TRAVEL DAYS. PACK TIGHT, TRAVEL LIGHT.
We were on a tight budget, so we needed to pack light, tight and smart. To avoid a $75 charge for bags weighing over 50 pounds, our personal items had to be kept to a minimum. So no portable pour over coffee kit for me.
For film equipment we took a minimalist approach as well. We brought two cameras: a digital DSLR with three lenses—a 24mm-70mm, a 200mm and a wide-angle 16mm-35mm. Plus a camcorder with a zoom lens. For sound, we had a little Rhode shotgun mic and a Lectrosonics lavalier mic system (with a concern about crowded digital audio channels, Deb decided to go old school. The system gave us super clean audio, even on windy days.) We had a portable mixer and headphones for the DSLR and, of course, a laptop and external hard drive to download footage.
Since we were shooting mostly outdoors, it made sense and saved weight to work with natural light. We packed a collapsible diffusion panel and hit a 99-Cent store on our way to Tallahassee, where we picked up some black and white foam core to use as bounce cards. A Kinkos proved way more elusive—impossible, actually.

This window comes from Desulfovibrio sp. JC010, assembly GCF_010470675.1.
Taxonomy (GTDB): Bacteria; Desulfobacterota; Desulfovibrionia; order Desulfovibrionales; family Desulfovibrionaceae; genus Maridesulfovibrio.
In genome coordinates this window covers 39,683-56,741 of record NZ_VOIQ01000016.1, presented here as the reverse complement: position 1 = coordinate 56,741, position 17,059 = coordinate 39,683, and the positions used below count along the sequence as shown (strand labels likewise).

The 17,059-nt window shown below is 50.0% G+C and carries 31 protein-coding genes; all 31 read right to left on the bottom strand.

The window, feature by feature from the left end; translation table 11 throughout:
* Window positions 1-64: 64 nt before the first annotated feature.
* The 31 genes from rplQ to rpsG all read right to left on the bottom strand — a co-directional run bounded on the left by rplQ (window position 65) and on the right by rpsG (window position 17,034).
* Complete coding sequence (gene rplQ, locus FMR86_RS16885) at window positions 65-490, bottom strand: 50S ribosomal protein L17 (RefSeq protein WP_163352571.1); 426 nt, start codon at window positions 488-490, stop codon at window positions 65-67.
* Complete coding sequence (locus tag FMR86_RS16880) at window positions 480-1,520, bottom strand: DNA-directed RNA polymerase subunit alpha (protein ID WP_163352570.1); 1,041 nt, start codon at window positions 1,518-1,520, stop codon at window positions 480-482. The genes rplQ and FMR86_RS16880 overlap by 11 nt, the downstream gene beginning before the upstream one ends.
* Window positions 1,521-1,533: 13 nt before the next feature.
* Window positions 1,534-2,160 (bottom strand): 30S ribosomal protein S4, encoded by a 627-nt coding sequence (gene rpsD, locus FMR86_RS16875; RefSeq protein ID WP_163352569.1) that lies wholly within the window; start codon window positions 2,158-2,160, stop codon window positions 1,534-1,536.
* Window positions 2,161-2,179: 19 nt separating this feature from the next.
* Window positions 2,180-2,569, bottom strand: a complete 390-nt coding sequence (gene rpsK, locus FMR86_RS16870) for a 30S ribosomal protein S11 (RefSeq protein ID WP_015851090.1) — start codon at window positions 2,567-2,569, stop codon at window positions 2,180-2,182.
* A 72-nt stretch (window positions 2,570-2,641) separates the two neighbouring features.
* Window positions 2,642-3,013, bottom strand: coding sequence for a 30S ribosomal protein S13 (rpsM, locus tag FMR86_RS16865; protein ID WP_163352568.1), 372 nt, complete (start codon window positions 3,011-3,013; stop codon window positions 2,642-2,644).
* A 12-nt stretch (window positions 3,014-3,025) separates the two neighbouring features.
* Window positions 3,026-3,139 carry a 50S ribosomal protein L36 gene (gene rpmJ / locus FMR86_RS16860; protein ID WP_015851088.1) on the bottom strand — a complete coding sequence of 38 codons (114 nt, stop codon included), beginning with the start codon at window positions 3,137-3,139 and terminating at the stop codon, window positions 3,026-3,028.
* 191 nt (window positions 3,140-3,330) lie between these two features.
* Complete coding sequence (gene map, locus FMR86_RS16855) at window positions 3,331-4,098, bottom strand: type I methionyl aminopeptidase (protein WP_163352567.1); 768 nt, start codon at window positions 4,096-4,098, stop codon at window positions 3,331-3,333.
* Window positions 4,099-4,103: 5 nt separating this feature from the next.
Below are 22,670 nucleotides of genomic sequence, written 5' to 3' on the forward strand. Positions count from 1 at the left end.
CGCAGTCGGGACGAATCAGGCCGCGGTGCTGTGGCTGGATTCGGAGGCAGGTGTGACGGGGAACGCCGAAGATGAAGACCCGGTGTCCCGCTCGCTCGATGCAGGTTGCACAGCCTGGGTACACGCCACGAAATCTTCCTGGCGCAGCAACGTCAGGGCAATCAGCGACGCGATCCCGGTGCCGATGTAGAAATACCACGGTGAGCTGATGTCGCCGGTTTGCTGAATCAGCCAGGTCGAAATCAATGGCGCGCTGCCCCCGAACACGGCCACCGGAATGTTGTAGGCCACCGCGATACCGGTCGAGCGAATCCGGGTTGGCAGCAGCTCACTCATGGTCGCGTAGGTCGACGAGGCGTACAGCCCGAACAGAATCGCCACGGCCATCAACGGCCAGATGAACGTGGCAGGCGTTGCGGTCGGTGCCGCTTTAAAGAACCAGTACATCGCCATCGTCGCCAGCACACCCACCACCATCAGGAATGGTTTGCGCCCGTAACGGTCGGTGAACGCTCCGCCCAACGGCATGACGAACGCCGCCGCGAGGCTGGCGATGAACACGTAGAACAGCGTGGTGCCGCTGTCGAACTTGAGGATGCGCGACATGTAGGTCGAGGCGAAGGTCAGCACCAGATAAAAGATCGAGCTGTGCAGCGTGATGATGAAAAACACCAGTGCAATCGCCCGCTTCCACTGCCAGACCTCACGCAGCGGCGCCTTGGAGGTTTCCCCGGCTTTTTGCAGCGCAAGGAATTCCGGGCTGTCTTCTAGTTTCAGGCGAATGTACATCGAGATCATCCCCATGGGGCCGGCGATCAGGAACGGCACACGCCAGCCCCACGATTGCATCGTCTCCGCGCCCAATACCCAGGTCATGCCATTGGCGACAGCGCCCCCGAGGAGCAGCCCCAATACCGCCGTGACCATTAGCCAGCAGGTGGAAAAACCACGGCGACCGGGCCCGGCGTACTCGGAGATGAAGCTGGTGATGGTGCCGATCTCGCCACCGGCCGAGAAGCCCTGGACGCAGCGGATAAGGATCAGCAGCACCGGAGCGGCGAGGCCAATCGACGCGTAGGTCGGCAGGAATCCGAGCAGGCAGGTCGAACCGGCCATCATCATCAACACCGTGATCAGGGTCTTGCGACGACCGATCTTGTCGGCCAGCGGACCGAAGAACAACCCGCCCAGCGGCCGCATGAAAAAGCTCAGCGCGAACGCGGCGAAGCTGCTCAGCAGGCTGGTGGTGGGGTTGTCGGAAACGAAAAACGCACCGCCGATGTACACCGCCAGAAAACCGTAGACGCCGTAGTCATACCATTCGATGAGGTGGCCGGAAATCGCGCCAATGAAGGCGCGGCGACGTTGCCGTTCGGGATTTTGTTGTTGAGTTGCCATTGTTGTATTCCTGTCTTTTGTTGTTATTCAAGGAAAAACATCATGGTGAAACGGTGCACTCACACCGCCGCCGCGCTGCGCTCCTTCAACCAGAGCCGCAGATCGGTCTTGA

DAY ONE. GETTING COMFORTABLE AROUND A CAMERA.
Our first actual day on location felt like the first day in school when you’re the new kid in class, you don’t really know anybody and you’re not sure where to sit.
Everyone was—at best—mildly curious about these documentary people walking around with all this film gear. And even though Deborah had been speaking with some of these women for months, we were essentially meeting them for the first time.